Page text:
Top Office Markets for Investment
PwC’s Real Estate Investor Survey for the first quarter projects San Francisco office buildings to increase in value at the highest rate during the next 12 months followed by Dallas, Manhattan, Houston and Los Angeles.
Today, Bloomberg is reporting that a fully leased office building in San Francisco’s SOMA district has sold for $719 per square foot. Rents are climbing in San Francisco, where growing technology firms are leasing space, causing office vacancies to fall. Meanwhile in Houston energy concerns are gobbling up office space as Oil & Gas companies expand due to healthy energy prices and promising long-term E&P opportunities in the Gulf and South Texas Eagle Ford Shale play.
A Canadian real estate firm recently paid $523 per square foot for the 845,000 square foot Hess Tower in downtown Houston, a record price per square foot for a major office tower in the energy capital of the world. The appetite from investors for trophy office towers has prompted Hines to put One and Two Shell Plaza on the market right after renewing Shell Oil’s 1.2 million square foot lease for 15 years.
San Francisco, Silicon Valley and Houston are among the hottest office markets in the country as technology and energy are driving new job growth. Those of you in my part of the world who are not technology geeks, the phrase “SoLoMo” is short for (social-local-mobile) which are considered the hot internet applications of today used primarily on smart phones. San Francisco is the center of the universe for the start-ups that are bringing these applications to the marketplace but is also home of cloud based software services giant SalesForce.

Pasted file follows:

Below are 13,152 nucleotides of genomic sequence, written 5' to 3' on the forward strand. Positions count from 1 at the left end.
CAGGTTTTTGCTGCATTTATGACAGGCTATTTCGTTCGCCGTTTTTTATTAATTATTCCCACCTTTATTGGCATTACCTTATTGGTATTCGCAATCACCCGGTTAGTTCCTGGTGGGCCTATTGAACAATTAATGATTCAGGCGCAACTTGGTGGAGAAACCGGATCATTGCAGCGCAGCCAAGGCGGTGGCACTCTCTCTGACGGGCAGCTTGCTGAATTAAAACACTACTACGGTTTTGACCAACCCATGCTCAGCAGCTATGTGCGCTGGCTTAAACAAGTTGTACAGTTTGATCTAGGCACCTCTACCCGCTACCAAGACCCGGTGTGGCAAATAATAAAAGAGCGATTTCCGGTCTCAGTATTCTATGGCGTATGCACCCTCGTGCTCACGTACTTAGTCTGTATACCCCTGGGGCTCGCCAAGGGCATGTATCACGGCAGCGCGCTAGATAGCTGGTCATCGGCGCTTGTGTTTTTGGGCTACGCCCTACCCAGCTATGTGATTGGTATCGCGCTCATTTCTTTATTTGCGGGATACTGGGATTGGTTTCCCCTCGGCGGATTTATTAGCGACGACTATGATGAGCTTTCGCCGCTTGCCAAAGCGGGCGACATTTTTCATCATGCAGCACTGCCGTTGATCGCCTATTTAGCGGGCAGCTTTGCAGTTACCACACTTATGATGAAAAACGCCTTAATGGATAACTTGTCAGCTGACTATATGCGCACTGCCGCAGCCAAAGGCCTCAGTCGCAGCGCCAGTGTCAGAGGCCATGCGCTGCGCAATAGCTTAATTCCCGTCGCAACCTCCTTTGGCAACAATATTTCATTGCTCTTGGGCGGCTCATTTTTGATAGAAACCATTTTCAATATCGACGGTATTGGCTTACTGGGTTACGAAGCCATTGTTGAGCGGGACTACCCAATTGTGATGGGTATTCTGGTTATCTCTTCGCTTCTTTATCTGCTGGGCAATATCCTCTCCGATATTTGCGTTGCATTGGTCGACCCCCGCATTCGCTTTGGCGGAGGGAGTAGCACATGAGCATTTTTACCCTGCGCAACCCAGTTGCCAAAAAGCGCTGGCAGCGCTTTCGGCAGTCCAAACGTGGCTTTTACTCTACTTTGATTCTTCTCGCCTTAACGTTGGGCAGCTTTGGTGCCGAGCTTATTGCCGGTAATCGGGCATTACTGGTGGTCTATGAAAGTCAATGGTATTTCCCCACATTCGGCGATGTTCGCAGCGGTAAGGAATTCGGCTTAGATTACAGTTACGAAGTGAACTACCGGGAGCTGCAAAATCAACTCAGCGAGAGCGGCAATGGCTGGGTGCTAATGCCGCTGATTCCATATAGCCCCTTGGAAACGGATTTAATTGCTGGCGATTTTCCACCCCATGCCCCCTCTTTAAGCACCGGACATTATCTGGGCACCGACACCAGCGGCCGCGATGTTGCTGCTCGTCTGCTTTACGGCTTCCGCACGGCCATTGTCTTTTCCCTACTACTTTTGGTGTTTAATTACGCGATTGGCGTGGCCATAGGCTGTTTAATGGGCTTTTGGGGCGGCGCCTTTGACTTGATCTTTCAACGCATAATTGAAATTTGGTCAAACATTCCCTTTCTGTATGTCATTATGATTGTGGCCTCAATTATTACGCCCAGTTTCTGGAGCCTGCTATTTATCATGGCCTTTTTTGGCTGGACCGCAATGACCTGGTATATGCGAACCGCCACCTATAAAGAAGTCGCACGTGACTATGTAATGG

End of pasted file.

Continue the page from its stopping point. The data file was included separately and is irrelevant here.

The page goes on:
Placing Your Bet
I was thinking about these values from an investor perspective and was thinking would I want to place my bets on a commodity like oil & gas which is clear we are going to need for the next 40 years or a market driven to some degree by a bunch of technology start-ups developing internet applications we don’t necessarily need. Don’t get me wrong there is more to the dynamics of the San Francisco office market than just tech start-ups and I am a believer in the future of the internet economy.
Here is the thing, if energy prices drop significantly, I know that Shell and Hess can pay the rent but not so sure the start-up with the trendy mobile-app can if the funding runs out. Just something I would want to consider before dropping a quarter to half billion dollars on an office building. There will always be a select few start-ups that turn into household names, but I just can’t help but to think back a few years to the dot.com bubble.
I expect the Houston office market to get more national attention particularly after the first quarter office numbers are released. We don’ t have the cachet of San Francisco or New York but the media that covers CRE will figure it out eventually.